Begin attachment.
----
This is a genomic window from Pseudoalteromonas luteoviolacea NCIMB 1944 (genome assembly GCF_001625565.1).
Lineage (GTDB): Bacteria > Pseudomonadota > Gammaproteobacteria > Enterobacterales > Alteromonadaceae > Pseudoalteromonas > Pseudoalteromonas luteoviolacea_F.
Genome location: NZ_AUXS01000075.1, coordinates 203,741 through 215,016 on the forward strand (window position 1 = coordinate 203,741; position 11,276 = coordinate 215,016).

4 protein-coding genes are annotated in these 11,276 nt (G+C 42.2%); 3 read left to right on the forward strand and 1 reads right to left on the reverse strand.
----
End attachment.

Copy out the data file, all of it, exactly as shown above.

This is a genomic window from Pseudoalteromonas luteoviolacea NCIMB 1944 (genome assembly GCF_001625565.1).
Lineage (GTDB): Bacteria > Pseudomonadota > Gammaproteobacteria > Enterobacterales > Alteromonadaceae > Pseudoalteromonas > Pseudoalteromonas luteoviolacea_F.
Genome location: NZ_AUXS01000075.1, coordinates 203,741 through 215,016 on the forward strand (window position 1 = coordinate 203,741; position 11,276 = coordinate 215,016).

4 protein-coding genes are annotated in these 11,276 nt (G+C 42.2%); 3 read left to right on the forward strand and 1 reads right to left on the reverse strand.